E-mobility revenues continue to grow // Rising demand for fuel cell manufacturing technologies // TRUMPF CEO LT Schmitz urges openness to new technologies to successfully address structural changes
TRUMPF benefits from mobility revolution
Ditzingen, February 13, 2020 – High-technology company TRUMPF is benefiting from increasing demand for electric vehicle components and alternative drive technologies. For the third year in a row, the company has recorded a rise in revenues from products and solutions that play a direct role in the production of batteries, electric motors and power electronics for e-mobility. These revenues now account for over 25 percent of the value of automotive OEM orders. TRUMPF has also seen an uptick in inquiries about manufacturing technologies for fuel cells, primarily from automotive suppliers, which receive comprehensive support from TRUMPF in developing these kind of processes. “The mobility revolution is giving rise to new fields of technology that we and the rest of German industry can benefit from if we act quickly,” says Christian Schmitz, Chief Executive Officer Laser Technology at TRUMPF, speaking at a press conference held at the Automotive Photonics technology conference in Ditzingen. For TRUMPF, these fields of technology include fuel cells as well as the e-mobility components mentioned above. “We’re continuously improving our laser systems and adapting them to the specific requirements of each powertrain technology. And we regularly embark on new development projects,” says Schmitz.
E-mobility continues to gather pace
Fuel cells must meet high safety standards – and that means processes such as gas-tight welding of cell components are key. “We learned a lot from developing the manufacturing process for this application, and now we can apply that knowledge directly to other applications, too,” says Schmitz, explaining how the synergy effects of the mobility revolution are multiplying the benefits for TRUMPF.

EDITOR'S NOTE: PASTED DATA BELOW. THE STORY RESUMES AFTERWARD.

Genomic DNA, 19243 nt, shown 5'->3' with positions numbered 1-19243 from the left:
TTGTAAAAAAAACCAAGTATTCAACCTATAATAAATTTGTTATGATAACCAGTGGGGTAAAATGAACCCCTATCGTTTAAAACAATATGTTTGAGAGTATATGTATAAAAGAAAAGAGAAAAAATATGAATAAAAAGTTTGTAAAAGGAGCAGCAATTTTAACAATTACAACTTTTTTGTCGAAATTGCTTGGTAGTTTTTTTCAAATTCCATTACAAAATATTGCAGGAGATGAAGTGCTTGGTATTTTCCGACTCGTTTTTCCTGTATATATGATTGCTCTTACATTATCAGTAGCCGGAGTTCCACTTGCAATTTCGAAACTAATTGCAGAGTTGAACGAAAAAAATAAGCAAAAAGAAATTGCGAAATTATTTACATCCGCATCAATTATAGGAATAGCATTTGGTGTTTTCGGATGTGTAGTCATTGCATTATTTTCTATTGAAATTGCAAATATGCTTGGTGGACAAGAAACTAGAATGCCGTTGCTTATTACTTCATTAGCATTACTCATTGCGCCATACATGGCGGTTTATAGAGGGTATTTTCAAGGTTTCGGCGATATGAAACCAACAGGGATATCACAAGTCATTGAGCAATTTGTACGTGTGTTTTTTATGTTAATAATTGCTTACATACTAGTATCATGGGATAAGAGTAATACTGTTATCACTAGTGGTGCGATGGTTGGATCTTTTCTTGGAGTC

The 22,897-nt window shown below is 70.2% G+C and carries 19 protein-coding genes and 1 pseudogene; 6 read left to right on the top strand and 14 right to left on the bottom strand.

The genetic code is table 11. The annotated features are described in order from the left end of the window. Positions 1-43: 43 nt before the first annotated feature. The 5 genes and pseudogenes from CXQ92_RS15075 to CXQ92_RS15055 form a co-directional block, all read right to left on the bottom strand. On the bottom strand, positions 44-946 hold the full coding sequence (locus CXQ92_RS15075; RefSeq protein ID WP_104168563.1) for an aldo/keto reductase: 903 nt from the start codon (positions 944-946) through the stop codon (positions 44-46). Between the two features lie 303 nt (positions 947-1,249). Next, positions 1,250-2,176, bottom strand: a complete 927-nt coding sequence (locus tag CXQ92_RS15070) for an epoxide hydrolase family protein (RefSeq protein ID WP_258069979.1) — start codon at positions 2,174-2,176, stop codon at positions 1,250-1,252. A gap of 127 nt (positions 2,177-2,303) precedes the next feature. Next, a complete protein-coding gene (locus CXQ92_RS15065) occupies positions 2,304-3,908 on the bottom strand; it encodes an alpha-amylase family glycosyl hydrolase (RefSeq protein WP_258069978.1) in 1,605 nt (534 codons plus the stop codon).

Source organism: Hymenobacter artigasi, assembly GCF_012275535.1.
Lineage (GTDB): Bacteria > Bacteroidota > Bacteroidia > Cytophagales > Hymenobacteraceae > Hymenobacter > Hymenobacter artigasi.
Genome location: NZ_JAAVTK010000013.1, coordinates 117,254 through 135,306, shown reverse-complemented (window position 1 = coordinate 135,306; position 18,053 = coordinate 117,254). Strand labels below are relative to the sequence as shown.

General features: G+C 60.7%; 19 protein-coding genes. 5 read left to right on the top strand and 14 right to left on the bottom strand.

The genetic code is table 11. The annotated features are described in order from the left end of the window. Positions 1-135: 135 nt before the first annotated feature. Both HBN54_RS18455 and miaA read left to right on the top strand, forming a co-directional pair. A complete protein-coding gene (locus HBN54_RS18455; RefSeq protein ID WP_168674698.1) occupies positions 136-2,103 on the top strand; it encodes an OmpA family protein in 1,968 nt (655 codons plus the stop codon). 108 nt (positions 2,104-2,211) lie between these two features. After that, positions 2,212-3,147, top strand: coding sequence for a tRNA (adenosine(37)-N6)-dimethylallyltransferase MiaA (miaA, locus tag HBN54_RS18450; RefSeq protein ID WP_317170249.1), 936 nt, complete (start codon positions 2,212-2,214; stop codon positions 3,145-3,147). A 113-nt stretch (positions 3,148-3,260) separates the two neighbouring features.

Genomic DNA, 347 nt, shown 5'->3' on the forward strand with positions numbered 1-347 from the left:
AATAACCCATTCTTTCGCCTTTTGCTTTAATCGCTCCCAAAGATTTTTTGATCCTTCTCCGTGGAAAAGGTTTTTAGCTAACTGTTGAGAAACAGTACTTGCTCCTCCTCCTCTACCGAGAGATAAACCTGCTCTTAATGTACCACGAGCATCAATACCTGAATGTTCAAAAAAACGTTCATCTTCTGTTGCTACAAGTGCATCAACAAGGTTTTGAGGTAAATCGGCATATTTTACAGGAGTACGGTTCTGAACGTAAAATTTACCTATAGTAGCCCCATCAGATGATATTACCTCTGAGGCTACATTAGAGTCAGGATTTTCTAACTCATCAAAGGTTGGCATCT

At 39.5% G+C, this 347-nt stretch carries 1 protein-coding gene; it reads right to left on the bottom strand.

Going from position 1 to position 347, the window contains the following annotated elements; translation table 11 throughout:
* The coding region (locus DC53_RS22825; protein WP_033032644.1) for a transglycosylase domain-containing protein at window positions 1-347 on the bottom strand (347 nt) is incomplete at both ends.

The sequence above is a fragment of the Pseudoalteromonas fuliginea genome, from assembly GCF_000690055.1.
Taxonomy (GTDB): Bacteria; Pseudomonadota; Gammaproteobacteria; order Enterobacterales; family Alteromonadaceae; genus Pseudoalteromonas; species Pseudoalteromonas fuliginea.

The company is witnessing steady improvements in its e-mobility business, with a quarter of its automotive revenues now derived from electric vehicle components. The majority of these e-components – some 80 percent – are related to battery production. A total of 1,500 TRUMPF lasers are already up and running in lithium-ion battery production plants worldwide, and their popularity is only increasing.
Battery-electric, hydrogen and combustion engines
TRUMPF is addressing the structural changes in the auto industry by remaining open to diverse technologies. “We will continue to offer industry-ready manufacturing processes for all the different drive technologies, from combustion engines to battery-electric and hydrogen,” says Schmitz. “Our two key goals are to maintain the flexibility of the manufacturing technologies we use for the various powertrains and enter new fields of technology early on. This approach gives us the best chance of mitigating the effects of the structural changes affecting the auto industry. The important thing to remember is that these changes represent a huge challenge, especially for small and medium-sized companies.”
The Automotive Photonics conference was held as part of the Technology Days event organized by the Laser Technology business division. It was the sixth technology conference in succession that offered auto industry representatives the opportunity to present new technologies and manufacturing methods for the future of mobility. The event was attended by around 180 TRUMPF customers, partners and suppliers.
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Chief Executive Officer Laser Technology, TRUMPF
The battery module consists of several battery cells. The contacts and housing are welded by laser.